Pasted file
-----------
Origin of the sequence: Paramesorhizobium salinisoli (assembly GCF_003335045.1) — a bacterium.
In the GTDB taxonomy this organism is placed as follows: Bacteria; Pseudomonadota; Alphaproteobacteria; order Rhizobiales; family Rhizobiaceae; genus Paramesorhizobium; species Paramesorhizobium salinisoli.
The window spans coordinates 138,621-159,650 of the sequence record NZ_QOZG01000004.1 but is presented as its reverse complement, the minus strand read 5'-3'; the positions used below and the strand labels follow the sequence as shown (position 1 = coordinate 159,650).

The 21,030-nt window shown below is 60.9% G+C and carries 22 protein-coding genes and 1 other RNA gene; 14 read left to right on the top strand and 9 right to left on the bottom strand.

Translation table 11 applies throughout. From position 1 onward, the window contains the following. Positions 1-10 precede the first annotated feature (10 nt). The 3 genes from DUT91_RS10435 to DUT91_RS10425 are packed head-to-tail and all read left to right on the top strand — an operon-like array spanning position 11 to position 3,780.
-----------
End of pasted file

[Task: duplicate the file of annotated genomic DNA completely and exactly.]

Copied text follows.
Origin of the sequence: Paramesorhizobium salinisoli (assembly GCF_003335045.1) — a bacterium.
In the GTDB taxonomy this organism is placed as follows: Bacteria; Pseudomonadota; Alphaproteobacteria; order Rhizobiales; family Rhizobiaceae; genus Paramesorhizobium; species Paramesorhizobium salinisoli.
The window spans coordinates 138,621-159,650 of the sequence record NZ_QOZG01000004.1 but is presented as its reverse complement, the minus strand read 5'-3'; the positions used below and the strand labels follow the sequence as shown (position 1 = coordinate 159,650).

The 21,030-nt window shown below is 60.9% G+C and carries 22 protein-coding genes and 1 other RNA gene; 14 read left to right on the top strand and 9 right to left on the bottom strand.

Translation table 11 applies throughout. From position 1 onward, the window contains the following. Positions 1-10 precede the first annotated feature (10 nt). The 3 genes from DUT91_RS10435 to DUT91_RS10425 are packed head-to-tail and all read left to right on the top strand — an operon-like array spanning position 11 to position 3,780.